Six new proposals divided among four universities will use open-access spaceflight research data available via NASA’s GeneLab to understand how living systems adapt to the environment in space, and how that knowledge can be applied to better understand systems here on Earth. Research includes how plants respond to spaceflight, changes in fungal and microbial organisms that may cause infection, cancer-related responses to simulated space radiation, and how exposure to space-like conditions affect the cells that make up blood vessels.
The research projects will either develop new computational biology tools that will let GeneLab users perform unique informatics research or use ground-based experimental approaches to test novel hypotheses that have been derived from analysis of GeneLab data. NASA’s Space Biology Program funded the proposals, which the researchers submitted in response to NASA Research Announcement (NRA) NHH16ZTT001N-GL, "Appendix A: GeneLab Innovation Awards for Translational Systems Biology and Informatics Research Using the GeneLab Data System.”
The GeneLab Data System is NASA’s open-access, online searchable data repository for Space Biology experiment results. The data collected in this system cut across multiple biological/biomedical science disciplines and areas of research emphases to address fundamental biology hypotheses and to enable translational biology relevant for commercial biotechnology and pharmaceuticals applications.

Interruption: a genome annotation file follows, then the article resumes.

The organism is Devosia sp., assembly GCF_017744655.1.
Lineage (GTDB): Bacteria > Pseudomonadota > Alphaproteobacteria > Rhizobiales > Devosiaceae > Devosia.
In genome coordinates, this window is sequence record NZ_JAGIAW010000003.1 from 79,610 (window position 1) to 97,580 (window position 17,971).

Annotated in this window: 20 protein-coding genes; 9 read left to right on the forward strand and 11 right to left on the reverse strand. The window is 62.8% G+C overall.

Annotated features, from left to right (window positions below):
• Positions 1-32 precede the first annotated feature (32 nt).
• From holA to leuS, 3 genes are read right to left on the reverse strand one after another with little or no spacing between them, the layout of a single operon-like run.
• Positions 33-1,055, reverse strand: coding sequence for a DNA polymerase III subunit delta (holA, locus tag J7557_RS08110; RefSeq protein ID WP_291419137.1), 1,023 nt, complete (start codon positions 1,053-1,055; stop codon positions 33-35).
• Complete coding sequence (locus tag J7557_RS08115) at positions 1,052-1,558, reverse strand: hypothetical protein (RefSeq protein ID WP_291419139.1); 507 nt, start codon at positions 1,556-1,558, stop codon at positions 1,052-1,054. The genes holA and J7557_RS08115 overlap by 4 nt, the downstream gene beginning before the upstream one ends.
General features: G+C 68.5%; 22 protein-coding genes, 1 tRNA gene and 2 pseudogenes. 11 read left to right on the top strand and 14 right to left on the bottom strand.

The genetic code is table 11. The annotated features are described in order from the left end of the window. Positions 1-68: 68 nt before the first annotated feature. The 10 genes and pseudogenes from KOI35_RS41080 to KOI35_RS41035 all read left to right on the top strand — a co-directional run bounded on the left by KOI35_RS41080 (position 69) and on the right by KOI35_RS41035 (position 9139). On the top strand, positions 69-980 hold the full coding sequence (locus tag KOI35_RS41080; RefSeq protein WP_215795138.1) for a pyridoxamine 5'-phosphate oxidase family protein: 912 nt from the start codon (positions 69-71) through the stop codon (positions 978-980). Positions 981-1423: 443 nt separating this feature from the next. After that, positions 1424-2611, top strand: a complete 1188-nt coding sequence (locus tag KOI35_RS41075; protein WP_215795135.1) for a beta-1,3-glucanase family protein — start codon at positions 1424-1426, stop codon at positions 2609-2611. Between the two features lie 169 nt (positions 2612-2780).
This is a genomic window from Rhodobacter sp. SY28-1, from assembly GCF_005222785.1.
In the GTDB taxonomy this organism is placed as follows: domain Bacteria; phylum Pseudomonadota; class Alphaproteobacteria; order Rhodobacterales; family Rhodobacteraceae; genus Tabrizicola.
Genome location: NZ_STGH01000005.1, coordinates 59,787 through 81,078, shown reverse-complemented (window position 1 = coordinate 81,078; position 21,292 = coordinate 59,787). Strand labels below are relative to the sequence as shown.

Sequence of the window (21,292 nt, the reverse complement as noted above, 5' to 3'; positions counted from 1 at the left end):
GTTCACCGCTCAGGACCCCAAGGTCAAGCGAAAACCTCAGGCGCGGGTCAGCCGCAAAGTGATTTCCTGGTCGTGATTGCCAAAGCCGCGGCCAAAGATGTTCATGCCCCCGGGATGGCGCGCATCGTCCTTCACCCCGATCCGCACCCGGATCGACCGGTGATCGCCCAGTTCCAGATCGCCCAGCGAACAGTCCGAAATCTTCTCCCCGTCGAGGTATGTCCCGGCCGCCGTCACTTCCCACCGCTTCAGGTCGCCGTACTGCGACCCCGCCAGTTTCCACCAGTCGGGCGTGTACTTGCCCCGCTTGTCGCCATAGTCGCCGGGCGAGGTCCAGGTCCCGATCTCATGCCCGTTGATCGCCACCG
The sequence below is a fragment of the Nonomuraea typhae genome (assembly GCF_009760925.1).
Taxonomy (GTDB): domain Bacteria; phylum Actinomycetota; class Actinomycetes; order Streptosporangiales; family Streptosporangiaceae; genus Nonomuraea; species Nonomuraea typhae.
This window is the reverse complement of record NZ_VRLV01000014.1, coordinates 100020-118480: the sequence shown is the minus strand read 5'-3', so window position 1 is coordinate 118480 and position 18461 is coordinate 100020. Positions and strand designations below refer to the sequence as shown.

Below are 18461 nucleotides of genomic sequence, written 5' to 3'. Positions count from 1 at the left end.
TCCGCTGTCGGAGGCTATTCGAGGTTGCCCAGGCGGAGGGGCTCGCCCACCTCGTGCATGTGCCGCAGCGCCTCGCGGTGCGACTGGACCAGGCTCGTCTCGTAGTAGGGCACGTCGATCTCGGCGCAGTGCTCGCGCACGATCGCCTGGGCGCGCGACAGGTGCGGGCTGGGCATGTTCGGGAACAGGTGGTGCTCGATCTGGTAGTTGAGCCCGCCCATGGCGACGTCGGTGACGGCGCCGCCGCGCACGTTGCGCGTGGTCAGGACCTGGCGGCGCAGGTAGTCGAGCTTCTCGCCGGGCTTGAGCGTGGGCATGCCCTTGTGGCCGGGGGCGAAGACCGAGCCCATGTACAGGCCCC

The GeneLab repository allows access to all of the collected data organized by species and space flight missions, including a process for submitting datasets to the repository. The GeneLab data repository also includes metadata related to the spaceflight and ground-based experiments, which is of critical importance for researchers to accurately interpret and analyze these data for their own specific investigations.
The selected proposals include three principal investigators who will be receiving their first Space Biology grant award. When fully implemented, the grants are worth a total of about $1.4 million during a one- to two-year period.
Josephine Allen, Ph.D. University Of Florida, Gainsville– Microgravity Effects on Co-Cultured Vascular Cells Types
Simon Gilroy, Ph.D. University Of Wisconsin, Madison– Genelab: Revealing Spaceflight-and Gravity-Response Networks in Plants
Nancy Keller, Ph.D. University Of Wisconsin, Madison– “Omics” Data Mining of the ISS Aspergillus fumigatus Strains in Elucidating Virulence Characteristics
Elliot Meyerowitz, Ph.D. California Institute of Technology– Using GeneLab Data to Identify Novel Gravity Sensory Components in Arabidopsis
Wayne Nicholson, Ph.D. University Of Florida, Gainsville– Comparative Evaluation of Microbial Transcriptomic Responses to Spaceflight Stress: Elucidating Underlying Molecular Mechanisms
Christopher Porada, Ph.D. Wake Forest University– Effects of Microgravity on the Risks of Space Radiation-Induced Leukemogenesis
The Space Biology Program is managed by the Space Life and Physical Sciences Division in NASA's Human Exploration and Operations Mission Directorate at the agency's headquarters in Washington.